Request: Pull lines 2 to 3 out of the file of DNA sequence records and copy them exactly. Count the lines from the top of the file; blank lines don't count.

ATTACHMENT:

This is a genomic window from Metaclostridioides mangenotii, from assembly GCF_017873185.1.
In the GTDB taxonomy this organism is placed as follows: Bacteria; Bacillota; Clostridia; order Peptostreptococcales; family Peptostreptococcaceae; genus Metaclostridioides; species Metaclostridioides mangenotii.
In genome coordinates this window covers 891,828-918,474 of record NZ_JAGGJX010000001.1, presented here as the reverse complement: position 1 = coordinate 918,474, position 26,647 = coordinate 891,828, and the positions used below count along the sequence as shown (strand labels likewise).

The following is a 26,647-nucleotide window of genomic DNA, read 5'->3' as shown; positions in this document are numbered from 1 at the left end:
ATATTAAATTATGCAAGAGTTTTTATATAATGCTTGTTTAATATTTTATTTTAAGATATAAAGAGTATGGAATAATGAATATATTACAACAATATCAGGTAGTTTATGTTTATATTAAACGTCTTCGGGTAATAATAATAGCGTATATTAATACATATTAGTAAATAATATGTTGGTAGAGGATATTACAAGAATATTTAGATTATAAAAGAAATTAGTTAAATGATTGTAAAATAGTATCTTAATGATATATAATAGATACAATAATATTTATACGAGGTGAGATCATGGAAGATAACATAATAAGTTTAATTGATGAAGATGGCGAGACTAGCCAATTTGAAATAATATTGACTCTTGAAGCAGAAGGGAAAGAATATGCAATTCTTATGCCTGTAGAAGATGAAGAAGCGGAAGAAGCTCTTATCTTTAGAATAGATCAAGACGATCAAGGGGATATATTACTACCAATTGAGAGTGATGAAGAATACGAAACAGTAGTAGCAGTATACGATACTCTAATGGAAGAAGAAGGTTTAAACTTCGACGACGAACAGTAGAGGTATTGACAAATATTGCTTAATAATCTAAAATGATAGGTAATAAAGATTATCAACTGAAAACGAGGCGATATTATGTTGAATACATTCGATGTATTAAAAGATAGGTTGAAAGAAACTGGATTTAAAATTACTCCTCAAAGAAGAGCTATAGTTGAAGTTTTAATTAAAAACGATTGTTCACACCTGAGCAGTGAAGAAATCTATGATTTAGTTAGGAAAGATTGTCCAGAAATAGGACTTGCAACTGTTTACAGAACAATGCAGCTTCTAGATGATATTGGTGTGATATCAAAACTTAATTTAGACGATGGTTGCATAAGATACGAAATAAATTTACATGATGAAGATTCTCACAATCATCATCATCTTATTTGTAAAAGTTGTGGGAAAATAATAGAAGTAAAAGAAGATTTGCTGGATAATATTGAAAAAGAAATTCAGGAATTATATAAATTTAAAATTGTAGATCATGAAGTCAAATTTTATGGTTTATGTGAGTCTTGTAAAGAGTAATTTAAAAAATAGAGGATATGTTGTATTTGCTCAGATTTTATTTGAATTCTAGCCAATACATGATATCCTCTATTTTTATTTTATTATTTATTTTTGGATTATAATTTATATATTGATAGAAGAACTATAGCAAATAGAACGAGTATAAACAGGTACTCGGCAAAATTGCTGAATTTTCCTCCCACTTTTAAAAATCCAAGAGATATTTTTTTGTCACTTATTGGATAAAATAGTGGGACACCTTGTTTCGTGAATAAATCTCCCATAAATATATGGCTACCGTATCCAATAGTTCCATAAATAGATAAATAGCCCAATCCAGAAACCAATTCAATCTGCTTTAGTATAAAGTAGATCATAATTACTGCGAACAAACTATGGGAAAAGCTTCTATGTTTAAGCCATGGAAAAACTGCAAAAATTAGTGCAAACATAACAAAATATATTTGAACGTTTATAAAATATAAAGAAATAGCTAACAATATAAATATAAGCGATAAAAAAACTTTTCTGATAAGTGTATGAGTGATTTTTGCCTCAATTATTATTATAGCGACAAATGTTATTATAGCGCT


In the GTDB taxonomy this organism is placed as follows: Bacteria; Bacillota; Clostridia; order Peptostreptococcales; family Peptostreptococcaceae; genus Metaclostridioides; species Metaclostridioides mangenotii.
In genome coordinates this window covers 891,828-918,474 of record NZ_JAGGJX010000001.1, presented here as the reverse complement: position 1 = coordinate 918,474, position 26,647 = coordinate 891,828, and the positions used below count along the sequence as shown (strand labels likewise).